But we all know it will be the other way around, because "for rent" signs are gonna multiply, because said homedebtors can't continue to lose money not selling this house.

Hey! That makes the chart go up again!! Then... Yeah, you guessed: Home prices has to go Way Down to offset this and come back to normal ratios. Dear Lord we're so doomed

Anonymous said...

I'm renting a $600,000 house for $2500 per month and loving it. I get dirty looks from the neighbors all the time, because they know that I know I'm paying a fraction of what they are except I'm not tied to the ball and chain. I'm sure most of them are paying $5,000 per month on 100% financing.

-----

A $600K mortgage is not $5000 a month. At 6.5% it $3800 a month. If it is 100% financing, it's all interest so it's all tax deductible. If you are in a 35% bracket that $3800 becomes $2470. Add in say $500 in taxes (again which is $325 after the deduction) and the FBs are paying just slightly more than you per month.

So really you are the sucker in this situation my friend. For a $600K home, the most you should pay in rent is $2K. I rent a house that was purchased for $498K last leay and I pay $1500 in rent.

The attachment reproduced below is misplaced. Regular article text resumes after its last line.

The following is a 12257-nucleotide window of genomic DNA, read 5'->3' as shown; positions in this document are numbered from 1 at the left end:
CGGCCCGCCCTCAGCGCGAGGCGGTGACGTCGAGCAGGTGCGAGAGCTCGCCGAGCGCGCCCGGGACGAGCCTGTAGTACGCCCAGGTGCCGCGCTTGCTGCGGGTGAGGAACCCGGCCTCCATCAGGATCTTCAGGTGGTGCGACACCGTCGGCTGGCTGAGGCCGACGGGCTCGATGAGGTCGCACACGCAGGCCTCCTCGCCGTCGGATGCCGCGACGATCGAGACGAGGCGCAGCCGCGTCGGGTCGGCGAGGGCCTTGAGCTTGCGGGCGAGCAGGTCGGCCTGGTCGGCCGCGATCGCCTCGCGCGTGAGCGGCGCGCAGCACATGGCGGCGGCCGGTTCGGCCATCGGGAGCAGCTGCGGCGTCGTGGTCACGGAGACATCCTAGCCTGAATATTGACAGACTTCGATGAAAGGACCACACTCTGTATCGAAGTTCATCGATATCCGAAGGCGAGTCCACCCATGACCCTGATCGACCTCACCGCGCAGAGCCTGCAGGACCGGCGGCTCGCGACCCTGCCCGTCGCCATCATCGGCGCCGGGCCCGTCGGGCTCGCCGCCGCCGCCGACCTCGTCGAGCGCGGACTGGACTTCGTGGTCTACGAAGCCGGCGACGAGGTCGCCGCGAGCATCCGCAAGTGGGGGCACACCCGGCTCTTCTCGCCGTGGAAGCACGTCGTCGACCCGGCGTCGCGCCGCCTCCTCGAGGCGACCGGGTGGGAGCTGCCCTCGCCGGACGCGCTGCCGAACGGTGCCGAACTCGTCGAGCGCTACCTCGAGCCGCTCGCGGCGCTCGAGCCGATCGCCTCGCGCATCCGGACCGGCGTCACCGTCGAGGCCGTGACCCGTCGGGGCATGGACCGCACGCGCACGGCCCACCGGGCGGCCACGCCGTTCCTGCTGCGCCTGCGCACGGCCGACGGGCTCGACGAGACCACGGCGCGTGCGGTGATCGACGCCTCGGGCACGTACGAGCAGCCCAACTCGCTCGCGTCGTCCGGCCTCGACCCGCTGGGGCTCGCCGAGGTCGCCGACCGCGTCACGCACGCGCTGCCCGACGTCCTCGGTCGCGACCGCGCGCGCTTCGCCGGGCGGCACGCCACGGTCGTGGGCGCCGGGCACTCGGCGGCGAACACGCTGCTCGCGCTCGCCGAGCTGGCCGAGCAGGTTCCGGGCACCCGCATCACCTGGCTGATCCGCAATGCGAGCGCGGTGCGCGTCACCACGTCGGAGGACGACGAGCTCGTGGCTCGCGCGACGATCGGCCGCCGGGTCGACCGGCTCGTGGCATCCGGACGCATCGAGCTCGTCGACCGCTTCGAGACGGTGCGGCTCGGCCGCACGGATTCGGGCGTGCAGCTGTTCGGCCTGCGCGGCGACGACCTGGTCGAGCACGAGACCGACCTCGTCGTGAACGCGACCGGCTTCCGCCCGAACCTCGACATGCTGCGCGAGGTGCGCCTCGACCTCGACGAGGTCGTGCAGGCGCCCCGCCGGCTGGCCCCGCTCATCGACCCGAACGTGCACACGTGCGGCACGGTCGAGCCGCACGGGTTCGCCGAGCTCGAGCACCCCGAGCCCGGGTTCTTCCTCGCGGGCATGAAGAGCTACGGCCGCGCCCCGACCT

keith said...

$600,000 at 6.75 (good luck getting that rate or a jumbo btw) is $3900 a month. Add in property taxes, expenses, homeowners association of say $1500 a month (make up your own # here) and you're at $5,400 a month

Income tax savings at 28% bracket would be $1000 a month, grand total of $4400 a month, renter is paying $2500 a month.

Now, for the real fun, assume property will lose 10% in value this year or $60,000, which is $5,000 a month

Total "ownership" cost of $9400 a month for 2008, vs. $2,500 to rent.

Get it now?

Anonymous said...

Thank you Keith. That guy obviously owns an overpriced home and is trying to justify his mistake. Its funny how when one of theses people speaks up they tend to overlook property taxes, public facilities taxes, home owners insurance, maintenance, ect... Plus I'll bet the renters land lord is paying water, trash and landscaping.....some people just have their blinders on.

danimal said...

Hey, Keith...don't forget...even bitter renters get a "standard deduction" of $10,700 = $250 per month in "savings" @ 28%.